Families of Arkansas Inmates Rally for Prison Reform

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LITTLE ROCK, Ark. – “Gone but never forgotten.”

It’s a phrase typically associated with loved ones who have died, but one movement in Arkansas uses it to remember those who have spent most of their lives in prison. 

For the past two years, the “Gone But Never Forgotten” prison reform movement’s rally has been on a Monday at the state capitol to show the sacrifice it took to get there.

Many have had to take off work to get to the capital city, while some have even been incarcerated themselves.

“You can talk to him about anything,” said Kamon Raynor. 

The ten year old’s favorite topic of conversation with her uncle is sports.

“If we won any games, if we lost any games,” Kamon said. 

However, her uncle has never been able to watch her play.

“I visit him at least two Sundays a month,” Kamon said. 

DeMarco Raynor, 39, has been locked up her whole life.

“For 18 years, two months and as of today, 22 days,” Vera Davis, Raynor’s mother, said during the rally. 

Raynor’s mom, family and friends traveled from across the state to fight for his freedom.

“I did 14 years,” Kurt Muhammad, the movement’s founder, told the crowd. “I could have became worse, but as you can see, I became better.”

Muhammad, along with other former inmates and families of current ones, argue their loved ones have become role models behind bars and deserve a second chance at life.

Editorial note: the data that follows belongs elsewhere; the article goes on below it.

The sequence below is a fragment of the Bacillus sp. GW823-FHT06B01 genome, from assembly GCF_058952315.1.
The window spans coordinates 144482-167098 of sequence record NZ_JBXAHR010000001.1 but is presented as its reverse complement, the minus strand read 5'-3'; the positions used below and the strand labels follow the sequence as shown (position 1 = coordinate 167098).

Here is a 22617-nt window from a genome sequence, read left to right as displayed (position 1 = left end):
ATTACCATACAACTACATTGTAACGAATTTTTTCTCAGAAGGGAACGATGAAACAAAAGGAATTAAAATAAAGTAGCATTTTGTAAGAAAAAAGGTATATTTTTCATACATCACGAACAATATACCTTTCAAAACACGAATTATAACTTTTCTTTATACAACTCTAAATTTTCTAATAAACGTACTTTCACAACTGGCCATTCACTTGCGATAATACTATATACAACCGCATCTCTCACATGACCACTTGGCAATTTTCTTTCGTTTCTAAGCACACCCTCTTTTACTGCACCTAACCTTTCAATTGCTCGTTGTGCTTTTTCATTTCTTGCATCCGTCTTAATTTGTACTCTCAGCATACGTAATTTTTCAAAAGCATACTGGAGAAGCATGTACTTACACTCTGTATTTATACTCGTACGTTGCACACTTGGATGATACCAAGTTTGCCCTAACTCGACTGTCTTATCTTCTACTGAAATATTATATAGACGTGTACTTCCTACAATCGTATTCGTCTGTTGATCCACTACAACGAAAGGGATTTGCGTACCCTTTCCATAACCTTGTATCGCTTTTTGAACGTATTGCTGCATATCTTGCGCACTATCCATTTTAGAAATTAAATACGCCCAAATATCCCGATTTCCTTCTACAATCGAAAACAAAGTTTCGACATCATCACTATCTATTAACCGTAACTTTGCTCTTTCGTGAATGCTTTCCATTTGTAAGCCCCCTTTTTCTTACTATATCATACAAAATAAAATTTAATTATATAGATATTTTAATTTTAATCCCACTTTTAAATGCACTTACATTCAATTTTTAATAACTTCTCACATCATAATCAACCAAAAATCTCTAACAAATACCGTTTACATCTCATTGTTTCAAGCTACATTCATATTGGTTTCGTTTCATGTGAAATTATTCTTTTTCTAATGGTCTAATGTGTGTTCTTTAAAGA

“Twenty years later, who are they punishing?,” Muhammad asked. “A new man.” 

But they also cannot forget nearly 20 years prior. According to court documents, Raynor, then 21 years old, was sentenced to life for the murder of Reginald Parks.

“He’s a completely different 39 year old today,” Davis said.  

Raynor was temporarily released almost ten years ago for the funeral of his baby sister, Kamon’s mom. After her loss, Kamon hopes the next time her uncle is home will be for good.

“So he can cheer me on,” she said. 

St. Sen. Joyce Elliott, D-Little Rock, spoke to the crowd, encouraging them to vote in November and make their voices heard to the state’s other 34 senators and 100 representatives.

Sen. Elliott also invited them to speak at a legislative hearing at the capitol June 14 at 10 a.m., where members of the Arkansas Department of Correction board will be present. 

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